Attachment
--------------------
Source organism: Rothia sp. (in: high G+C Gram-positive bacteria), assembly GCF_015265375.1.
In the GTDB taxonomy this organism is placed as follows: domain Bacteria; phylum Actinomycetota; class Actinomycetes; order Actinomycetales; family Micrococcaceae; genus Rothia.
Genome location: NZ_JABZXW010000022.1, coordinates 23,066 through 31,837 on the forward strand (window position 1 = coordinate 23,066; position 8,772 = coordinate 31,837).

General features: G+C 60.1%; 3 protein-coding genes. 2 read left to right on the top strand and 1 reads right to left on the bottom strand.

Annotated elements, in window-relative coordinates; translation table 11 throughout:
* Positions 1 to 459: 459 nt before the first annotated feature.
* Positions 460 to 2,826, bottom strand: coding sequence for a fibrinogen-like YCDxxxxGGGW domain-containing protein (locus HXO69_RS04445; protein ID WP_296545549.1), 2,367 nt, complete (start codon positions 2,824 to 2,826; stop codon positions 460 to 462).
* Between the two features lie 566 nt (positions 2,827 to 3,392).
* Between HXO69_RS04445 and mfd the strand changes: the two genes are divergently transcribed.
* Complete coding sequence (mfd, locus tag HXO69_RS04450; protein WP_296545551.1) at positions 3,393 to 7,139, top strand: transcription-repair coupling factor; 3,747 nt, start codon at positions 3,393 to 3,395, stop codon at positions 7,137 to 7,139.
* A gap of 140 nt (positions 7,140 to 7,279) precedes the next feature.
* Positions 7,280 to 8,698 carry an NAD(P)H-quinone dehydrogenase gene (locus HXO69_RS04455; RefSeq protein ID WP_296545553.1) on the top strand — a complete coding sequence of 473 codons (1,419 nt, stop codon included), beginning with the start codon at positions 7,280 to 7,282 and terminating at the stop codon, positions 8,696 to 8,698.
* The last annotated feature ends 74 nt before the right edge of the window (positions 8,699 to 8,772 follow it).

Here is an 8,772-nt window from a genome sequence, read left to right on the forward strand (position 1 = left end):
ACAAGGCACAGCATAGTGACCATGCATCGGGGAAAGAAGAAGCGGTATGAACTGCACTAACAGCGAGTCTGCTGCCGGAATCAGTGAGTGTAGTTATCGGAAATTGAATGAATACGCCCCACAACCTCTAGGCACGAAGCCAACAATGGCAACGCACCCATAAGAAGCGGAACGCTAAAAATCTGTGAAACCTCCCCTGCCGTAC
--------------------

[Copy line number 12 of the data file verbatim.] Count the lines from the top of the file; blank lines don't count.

* Positions 7,280 to 8,698 carry an NAD(P)H-quinone dehydrogenase gene (locus HXO69_RS04455; RefSeq protein ID WP_296545553.1) on the top strand — a complete coding sequence of 473 codons (1,419 nt, stop codon included), beginning with the start codon at positions 7,280 to 7,282 and terminating at the stop codon, positions 8,696 to 8,698.